by Joy Loverde
In Part I & II of Keep an Eye on the Family Caregiver, we discussed that there are no blueprints in caregiving and we each must find our way. We also looked at the importance of keeping a realistic view of our demands to make sure we don’t sabotage the caregiving process. Let’s continue taking a look at caregiving and make sure we are taking care of ourselves to better help others.
Are you a walking time bomb?
Is your life already filled to capacity? Are you currently handling major, time-consuming obligations between parenting, your own career, and other commitments? How much time can you afford to devote to your elders? Eldercare requires patience, and tolerance for this kind of work may not be part of your emotional makeup. For example, if you’ve never assisted an older adult with bathing and dressing for the day, you may not realize that this seemingly simple activity could eat up the better part of the morning. What might be your reaction to an elder who asks you the same question over and over again in a matter of minutes?
Are you thick-skinned?
Disappointment, loneliness and frustration come with the job of caregiving. Your circle of friends may start to shrink; siblings and relatives will find excuses to keep their distance from you and your elders. Are you good at deflecting criticism? Can you bounce back after a hard day’s work? Can you forgive others for their shortcomings? Are you willing to get help if you suspect that you are becoming increasingly depressed?
Are you an effective money manager?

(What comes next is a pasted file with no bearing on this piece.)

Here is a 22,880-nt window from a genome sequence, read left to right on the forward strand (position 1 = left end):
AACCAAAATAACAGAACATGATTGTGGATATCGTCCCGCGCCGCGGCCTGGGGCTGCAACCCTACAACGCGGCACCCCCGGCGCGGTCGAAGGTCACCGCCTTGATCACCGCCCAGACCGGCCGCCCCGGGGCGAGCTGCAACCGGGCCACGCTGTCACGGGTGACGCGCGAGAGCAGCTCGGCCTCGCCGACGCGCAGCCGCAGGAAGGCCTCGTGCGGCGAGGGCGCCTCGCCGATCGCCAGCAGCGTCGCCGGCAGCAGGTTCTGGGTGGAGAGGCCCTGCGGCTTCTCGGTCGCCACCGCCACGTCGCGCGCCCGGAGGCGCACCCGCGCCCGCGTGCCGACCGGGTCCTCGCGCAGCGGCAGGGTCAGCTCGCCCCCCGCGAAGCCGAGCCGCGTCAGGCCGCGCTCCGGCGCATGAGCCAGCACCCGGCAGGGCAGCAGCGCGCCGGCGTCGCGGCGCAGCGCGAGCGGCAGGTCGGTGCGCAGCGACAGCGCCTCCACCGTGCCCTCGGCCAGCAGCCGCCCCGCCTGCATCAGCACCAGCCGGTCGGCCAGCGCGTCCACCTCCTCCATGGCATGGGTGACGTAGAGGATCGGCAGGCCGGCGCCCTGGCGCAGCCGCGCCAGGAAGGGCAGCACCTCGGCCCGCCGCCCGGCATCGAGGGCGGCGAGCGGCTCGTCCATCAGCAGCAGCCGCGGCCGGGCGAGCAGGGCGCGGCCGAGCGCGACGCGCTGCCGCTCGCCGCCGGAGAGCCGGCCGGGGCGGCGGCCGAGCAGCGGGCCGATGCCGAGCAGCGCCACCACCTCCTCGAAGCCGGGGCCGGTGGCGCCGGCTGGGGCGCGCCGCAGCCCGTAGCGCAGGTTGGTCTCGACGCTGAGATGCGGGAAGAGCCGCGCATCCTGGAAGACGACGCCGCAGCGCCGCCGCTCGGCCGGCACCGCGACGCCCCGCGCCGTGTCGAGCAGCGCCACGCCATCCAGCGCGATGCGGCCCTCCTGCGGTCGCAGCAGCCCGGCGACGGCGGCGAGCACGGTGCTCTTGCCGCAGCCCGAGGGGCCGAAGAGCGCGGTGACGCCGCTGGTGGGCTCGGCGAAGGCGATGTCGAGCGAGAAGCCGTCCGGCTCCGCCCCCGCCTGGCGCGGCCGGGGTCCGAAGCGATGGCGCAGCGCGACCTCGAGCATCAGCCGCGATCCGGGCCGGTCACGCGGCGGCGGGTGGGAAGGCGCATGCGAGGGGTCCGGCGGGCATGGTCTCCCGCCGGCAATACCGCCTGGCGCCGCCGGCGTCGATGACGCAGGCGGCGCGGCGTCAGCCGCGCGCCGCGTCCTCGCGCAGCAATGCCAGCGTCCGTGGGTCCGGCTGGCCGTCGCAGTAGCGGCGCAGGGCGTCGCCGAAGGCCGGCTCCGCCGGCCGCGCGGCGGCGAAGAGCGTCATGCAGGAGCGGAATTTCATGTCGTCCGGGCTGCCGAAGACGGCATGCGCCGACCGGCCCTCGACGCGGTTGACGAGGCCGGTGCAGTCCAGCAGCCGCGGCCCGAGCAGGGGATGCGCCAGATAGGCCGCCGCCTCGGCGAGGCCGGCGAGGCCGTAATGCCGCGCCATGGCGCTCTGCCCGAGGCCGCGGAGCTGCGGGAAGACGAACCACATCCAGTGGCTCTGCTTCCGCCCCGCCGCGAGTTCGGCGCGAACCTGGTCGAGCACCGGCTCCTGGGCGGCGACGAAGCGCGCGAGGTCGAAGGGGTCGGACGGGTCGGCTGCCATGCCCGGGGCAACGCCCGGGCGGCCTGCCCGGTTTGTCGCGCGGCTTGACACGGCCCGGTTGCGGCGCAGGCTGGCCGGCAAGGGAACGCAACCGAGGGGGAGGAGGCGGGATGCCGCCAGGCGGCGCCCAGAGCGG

Eldercare is a bottomless pit of ongoing expenses. Beyond health care, there are other eldercare-related costs that will quickly drain the money supply: senior housing, special diets, medications, transportation, and more. Are you proactive rather than reactive when it comes to managing money? Will you seek financial advice? Will you stick to a budget in order to avoid a family financial crisis? Are you willing to talk to other family members about paying for long-term care?
Is it possible that you will have to quit your job to perform eldercare duties?
Most people cannot afford to give up their own primary means of support. Are you willing to research your company’s work-life eldercare programs? Will you be risking your job security by being candid with your boss about your eldercare situation? If your employer offers work-life benefits are you making good use of them now?
Once you know where the caregiving roller coaster is going, are you still in for the ride? Millions of us are facing this question. We all have limitations -- getting help is the smart thing to do. Sometimes love is best served when we do not place ourselves in a position of resentment.